Women critical for winning fight against corruption

Accra, Nov. 28, GNA – Mrs Beauty Emefa Narteh, Executive Secretary of the Ghana Anti-Corruption Coalition (GACC) has stated that women are the most affected by corruption so they must be actively involved in its fight.

“Women and girls are among the most affected, not least because they account for the largest proportion of people living in poverty, and because corruption exacerbates existing inequalities as a result of asymmetric power relationships,” she explained.

Mrs Narteh was addressing representatives of development partners, government institutions, civil society organisations and others in anti-corruption at a forum on the Role of Women in the fight against Corruption.

It was organised by the GACC with support from United Nations Development Programme (UNDP).

Citing the findings of a UNDP research, in 2012, she said about 70 per cent of women, in especially developing countries, responded that corruption had prevented their access to public goods and services.

Sex, they said, was demanded from them as bribes, thus sexualising their encounters with corruption, according to another research conducted by Hossain, Musembi and Hughes in 2010.

The research also found out that poor women’s dependence on public services meant that they were more vulnerable to the effects of corruption than men.

Again, in developing countries women were disproportionately impacted upon by corrupt activities, noting that women’s general limited access to political and economic leverage reduced their ability to demand accountability.

To enable women to contribute effectively towards the fight against corruption, Mrs Nartey said it was necessary to have a dialogue among the actors dedicated to fighting against corruption and for gender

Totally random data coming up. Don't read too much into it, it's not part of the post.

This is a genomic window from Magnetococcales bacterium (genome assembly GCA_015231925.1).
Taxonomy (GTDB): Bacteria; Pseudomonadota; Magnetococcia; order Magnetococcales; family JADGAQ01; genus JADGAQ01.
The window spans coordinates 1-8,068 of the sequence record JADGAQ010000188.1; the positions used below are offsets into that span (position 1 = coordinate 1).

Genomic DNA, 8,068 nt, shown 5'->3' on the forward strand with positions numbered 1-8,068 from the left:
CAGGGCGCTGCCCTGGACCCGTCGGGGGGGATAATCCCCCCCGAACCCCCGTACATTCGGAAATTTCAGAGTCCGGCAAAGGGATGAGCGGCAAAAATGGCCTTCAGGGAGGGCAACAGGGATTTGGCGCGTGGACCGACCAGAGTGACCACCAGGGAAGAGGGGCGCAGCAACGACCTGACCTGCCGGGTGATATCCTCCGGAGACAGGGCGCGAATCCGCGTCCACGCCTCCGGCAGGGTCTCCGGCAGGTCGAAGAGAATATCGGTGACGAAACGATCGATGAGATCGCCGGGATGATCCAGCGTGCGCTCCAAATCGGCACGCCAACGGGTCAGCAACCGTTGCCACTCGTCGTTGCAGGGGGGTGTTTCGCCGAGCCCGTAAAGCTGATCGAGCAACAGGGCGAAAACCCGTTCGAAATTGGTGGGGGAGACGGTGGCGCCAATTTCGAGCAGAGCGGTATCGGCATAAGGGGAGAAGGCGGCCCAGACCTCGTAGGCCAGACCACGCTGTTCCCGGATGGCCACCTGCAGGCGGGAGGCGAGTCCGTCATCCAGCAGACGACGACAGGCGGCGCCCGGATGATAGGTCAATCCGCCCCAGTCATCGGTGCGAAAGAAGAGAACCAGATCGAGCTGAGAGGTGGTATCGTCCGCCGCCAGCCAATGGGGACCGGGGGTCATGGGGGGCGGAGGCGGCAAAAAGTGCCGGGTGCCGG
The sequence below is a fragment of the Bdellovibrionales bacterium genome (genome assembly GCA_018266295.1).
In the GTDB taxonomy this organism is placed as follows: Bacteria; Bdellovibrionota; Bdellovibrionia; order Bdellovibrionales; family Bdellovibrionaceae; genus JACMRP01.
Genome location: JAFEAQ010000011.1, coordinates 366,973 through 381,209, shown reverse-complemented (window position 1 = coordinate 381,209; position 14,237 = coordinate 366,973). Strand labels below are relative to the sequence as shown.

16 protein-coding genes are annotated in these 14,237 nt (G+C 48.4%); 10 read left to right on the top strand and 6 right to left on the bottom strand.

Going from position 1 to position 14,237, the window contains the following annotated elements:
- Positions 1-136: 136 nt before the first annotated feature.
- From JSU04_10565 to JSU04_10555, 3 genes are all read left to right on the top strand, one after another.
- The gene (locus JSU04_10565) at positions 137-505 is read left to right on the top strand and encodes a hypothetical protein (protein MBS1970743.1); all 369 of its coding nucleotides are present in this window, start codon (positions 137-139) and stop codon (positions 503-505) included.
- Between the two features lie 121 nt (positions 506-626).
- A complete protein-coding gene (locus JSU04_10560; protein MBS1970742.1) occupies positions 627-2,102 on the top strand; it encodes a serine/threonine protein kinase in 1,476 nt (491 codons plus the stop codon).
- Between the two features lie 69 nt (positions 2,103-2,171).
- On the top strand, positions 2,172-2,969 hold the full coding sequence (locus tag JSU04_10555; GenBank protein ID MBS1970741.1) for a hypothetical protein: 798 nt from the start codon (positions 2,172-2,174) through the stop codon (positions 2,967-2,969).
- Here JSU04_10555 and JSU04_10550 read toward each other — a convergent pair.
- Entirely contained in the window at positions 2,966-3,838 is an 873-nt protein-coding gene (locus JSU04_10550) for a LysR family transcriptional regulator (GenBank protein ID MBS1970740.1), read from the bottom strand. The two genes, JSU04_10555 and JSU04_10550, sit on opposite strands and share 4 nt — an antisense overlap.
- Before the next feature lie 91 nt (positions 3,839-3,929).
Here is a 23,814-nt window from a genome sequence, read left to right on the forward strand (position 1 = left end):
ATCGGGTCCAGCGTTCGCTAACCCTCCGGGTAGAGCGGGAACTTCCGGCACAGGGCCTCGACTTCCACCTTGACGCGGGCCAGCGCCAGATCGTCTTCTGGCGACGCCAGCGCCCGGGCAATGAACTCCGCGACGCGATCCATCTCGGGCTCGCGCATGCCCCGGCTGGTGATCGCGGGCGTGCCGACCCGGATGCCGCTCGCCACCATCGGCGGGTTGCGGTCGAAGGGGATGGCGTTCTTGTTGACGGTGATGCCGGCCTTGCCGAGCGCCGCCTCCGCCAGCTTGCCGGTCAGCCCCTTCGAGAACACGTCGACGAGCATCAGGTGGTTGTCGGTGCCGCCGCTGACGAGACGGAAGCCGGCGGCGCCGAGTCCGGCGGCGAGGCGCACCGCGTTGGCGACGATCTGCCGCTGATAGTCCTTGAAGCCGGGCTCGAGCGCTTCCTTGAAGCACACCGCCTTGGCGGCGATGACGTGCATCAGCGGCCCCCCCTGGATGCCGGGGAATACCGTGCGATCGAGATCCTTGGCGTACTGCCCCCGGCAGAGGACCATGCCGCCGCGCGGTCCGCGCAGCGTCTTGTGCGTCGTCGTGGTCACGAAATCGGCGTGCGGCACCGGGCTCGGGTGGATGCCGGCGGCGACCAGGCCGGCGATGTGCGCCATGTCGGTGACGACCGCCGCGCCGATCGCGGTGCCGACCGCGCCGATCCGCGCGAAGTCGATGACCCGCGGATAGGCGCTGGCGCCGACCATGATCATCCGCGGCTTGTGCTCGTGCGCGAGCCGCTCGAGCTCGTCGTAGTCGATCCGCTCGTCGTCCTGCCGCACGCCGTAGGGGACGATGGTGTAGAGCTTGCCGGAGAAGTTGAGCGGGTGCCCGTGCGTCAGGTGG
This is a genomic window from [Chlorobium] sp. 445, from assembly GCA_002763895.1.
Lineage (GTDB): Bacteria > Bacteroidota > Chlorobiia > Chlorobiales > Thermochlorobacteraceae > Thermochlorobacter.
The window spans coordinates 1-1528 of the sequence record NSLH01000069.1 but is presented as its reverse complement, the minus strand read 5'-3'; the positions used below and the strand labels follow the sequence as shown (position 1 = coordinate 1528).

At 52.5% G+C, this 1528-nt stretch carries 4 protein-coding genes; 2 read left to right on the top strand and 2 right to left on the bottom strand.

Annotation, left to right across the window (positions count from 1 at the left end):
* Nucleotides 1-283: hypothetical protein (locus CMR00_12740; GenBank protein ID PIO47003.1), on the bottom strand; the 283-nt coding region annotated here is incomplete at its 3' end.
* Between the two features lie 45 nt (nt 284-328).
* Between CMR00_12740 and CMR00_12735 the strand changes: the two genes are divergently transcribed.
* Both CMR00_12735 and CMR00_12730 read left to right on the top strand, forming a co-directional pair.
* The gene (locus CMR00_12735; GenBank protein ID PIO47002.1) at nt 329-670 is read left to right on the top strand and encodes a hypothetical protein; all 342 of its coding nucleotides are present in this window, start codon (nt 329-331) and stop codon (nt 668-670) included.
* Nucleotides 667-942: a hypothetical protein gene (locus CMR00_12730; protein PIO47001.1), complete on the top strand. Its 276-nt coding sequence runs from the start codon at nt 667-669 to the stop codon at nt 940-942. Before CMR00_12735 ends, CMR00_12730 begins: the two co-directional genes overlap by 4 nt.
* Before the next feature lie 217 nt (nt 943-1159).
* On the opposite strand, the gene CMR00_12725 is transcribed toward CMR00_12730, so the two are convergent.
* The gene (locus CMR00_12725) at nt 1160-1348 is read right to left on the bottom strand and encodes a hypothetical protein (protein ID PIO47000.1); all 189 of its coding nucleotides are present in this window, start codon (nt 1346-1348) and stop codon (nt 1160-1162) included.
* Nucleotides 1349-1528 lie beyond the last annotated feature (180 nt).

Mrs Nartey said corruption was a complex and multi-dimensional phenomenon that affected the essential principles of democracy and rule of law.

It also hampered development and affected the enforcement of human rights, particularly, of the vulnerable including women and girls.

The Executive Secretary said though women constituted half of the world’s population, they were the least engaged in discussions on corruption, the most pressing issues to development and social justice.

equality and equity to allow for a greater understanding of the links between gender dimensions and corruption. 

Nana Teiba Chinbuah, Head of Governance, UNDP, said anti-corruption had been a priority on the good governance agenda because corruption impacted negatively on the development of a country.

“It erodes confidence and trust in the public sector, threatening economies by undermining fair competition and discouraging investment and trade,” she said.

“It prevents social inclusion, promotes inequality, inhibits prosperity, reduce resources for poverty reduction (as resources for development are diverted) and deprives the poor and vulnerable of advancement opportunities”.

Nana Chinbuah said as women constituted the majority poor, they were affected by the corruption cycle for the disadvantaged, noting that poor women as primary caretakers of their families, depended more on public service, where corruption affected quality and access to services.

Mrs Clara Beeri Kasser-Tee, Head of Chambers Kasser Law Firm, and a lecturer at GIMPA, said called for a system whereby women would feel free to talk about their concerns.

She said women needed to be empowered to help bring the desired change in the fight against corruption.

Source: Gifty Amofa (ghananewsagency.org)

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